QUOTE | “I don’t want taglines for us, I just want to do it. We want it to be good. We want to hire a diverse troop from across the board.” – Graeme Jennings, CEO of new Montreal studio Monster Closet, which has about 25% of its team made up of women.

QUOTE | “I said racist and sexist things, not because I deeply believed any of them, but because I knew I could get a reaction out of people. That does not excuse anything I said; the impact of my words was the same regardless of what I believed.” – Former Apex Legends lead game designer Daniel Klein, in a Twitter thread confirming that he had been fired from Respawn after a deeply sexist blog post he wrote in 2007 resurfaced.

QUOTE | “I sincerely hope these manbabies crying in that thread will grow up some day.” – Klein, in a 2018 Twitter thread that was deeply critical of sexist gamers being upset that Riot — which at the time had just been the subject of a scathing exposé on its sexist culture — would hold a PAX workshop on getting into the industry exclusively for women and non-binary people. Riot fired him for violating its social media policy.

QUOTE | “It’s the intention that matters. We do believe that for companies that have messed up, there’s always a path to redemption. And it’s never too late, but the earlier you get started, the easier it gets.” – Nika Nour again, with a point about leaving the door open for people to be better and do better.

QUOTE | “I wish the punishment, reporting and shaming systems we have were effective in solving this problem but it clearly hasn’t been working. The systems in place have been failing survivors for a really long time.” – Games and Online Harassment Hotline director Jae Line says the industry needs to recognize the harm it has done before it can properly undo the structural issues that have made discrimination and harassment such a common occurrence. (This interview was published alongside a list of resources for victims of sexual harassment in the workplace that we hope people will find helpful.)

QUOTE | “Our work is never done, and your input is essential as we try to build a safer Twitch.” – In promising to take more action against harassment of marginalized streamers, Twitch says it absolutely needs people to tell it about these problems.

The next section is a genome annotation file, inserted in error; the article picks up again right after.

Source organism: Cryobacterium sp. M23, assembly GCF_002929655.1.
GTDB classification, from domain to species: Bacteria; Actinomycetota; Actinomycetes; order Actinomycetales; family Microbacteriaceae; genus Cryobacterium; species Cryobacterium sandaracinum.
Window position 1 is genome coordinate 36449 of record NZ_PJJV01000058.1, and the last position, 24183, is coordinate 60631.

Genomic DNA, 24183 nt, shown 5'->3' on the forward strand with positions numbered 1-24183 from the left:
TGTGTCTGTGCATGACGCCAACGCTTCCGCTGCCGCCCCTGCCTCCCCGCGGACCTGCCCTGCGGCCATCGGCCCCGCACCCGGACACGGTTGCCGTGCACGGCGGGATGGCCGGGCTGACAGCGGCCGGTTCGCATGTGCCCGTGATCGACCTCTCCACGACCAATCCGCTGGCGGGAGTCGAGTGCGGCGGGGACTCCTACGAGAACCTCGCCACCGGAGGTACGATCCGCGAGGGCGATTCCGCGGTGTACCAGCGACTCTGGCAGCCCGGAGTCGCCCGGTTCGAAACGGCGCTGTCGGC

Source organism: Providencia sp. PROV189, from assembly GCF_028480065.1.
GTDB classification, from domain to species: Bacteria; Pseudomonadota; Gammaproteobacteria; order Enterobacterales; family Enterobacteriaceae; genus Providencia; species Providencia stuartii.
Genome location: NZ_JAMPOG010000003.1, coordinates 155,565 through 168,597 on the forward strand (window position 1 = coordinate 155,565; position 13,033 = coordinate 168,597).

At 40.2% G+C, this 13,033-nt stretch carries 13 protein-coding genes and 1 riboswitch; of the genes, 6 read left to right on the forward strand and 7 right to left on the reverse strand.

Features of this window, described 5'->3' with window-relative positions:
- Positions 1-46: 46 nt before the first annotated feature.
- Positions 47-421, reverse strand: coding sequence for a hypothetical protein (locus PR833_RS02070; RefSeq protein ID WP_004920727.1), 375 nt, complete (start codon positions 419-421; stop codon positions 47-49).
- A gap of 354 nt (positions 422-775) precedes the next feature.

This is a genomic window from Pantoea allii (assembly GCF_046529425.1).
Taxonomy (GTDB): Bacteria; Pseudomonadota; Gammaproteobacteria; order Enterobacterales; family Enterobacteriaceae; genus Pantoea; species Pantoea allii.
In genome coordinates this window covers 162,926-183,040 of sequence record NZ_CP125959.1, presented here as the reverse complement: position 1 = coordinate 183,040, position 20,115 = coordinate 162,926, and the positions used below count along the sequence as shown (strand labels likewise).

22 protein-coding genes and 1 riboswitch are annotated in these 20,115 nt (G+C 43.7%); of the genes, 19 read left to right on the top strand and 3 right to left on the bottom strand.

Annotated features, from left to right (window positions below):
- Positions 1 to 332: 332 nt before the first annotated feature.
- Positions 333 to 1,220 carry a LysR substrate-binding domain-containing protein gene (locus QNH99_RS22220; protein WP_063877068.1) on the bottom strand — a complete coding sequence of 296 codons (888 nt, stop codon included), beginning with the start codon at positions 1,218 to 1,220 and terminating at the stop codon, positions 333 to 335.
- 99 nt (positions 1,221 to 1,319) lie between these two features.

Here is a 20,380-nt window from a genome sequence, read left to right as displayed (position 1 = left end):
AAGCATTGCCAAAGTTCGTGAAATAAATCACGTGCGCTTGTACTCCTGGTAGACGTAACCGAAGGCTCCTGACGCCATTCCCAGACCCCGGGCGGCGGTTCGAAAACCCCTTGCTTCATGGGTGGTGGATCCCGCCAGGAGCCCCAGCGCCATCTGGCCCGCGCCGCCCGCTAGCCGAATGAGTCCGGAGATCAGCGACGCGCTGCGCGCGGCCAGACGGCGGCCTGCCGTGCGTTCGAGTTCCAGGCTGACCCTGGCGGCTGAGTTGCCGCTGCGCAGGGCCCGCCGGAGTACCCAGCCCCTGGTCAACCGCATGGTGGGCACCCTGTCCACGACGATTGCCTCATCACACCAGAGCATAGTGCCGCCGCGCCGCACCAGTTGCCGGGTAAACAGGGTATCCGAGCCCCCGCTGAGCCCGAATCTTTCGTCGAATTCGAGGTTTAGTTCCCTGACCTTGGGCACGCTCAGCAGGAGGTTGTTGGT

STAT | 2% – When people told Twitch about problems with harassment in 2020, the streaming service took action on just 2% of those reports, as revealed by Twitch’s transparency report earlier this year.

QUOTE | “This firm has a sterling reputation as a defender of the wealthy and connected, but it has no track record of uncovering wrongdoing, the lead investigator does not have in-depth experience investigating workplace harassment and abuse, and the scope of the investigation fails to address the full range of equity issues Mr. Kotick acknowledges.” – In a letter to Activision Blizzard saying the publisher’s response to a discrimination lawsuit in California has been inadequate, SOC Investment Group executive director Dieter Waizeneggar questions the choice of lawfirm WilmerHale to evaluate the company’s harassment policies.

QUOTE | “We can confirm Luis Barriga, Jesse McCree, and Jonathan LeCraft are no longer with the company.” – Activision Blizzard, in response to reports that it dismissed the game director of Diablo 4, Barriga, and two designers who worked on Diablo 3 and various World of Warcraft expansions. No reason was given for their dismissal.

QUOTE | “You received this email because my big data team analyzed your activities in Jira, Confluence, Gmail, chats, documents, dashboards and tagged you as unengaged and unproductive employees… Many of you might be shocked, but I truly believe that Xsolla is not for you. Nadia and her care team partnered with seven leading HR agencies, as we will help you find a good place, where you will earn more and work even less.” – Xsolla CEO and founder Aleksandr Agapitov in a letter to 150 employees letting them know they were just fired. And because people who have just lost their jobs for no good reason also apparently need a bit of public shame to go along with that, the letter also contained “a list of those expelled.” The layoffs were prompted by a slowdown in the company’s revenue growth, which skyrocketed 80% in the pandemic’s first year.

QUOTE | “I realize I’m having trouble with my emotional intelligence but I’m working on it.” – Agapitov again a few days later, trying to patch things up with employees who felt his callous and inhumane treatment was in fact callous and inhumane. (His intellectual intelligence is fair game for questioning too considering he apparently thought the pandemic boom represented a sustainable growth curve for his company.)

STAT | ¥4.5 billion ($40.7 million) – The amount of money Nexon lost in one quarter because of its $100 million investment in bitcoin. That was enough to cause the MapleStory publisher to fall short of its earnings forecast. Without that loss, its net income would have exceeded the high end of its forecast and then some.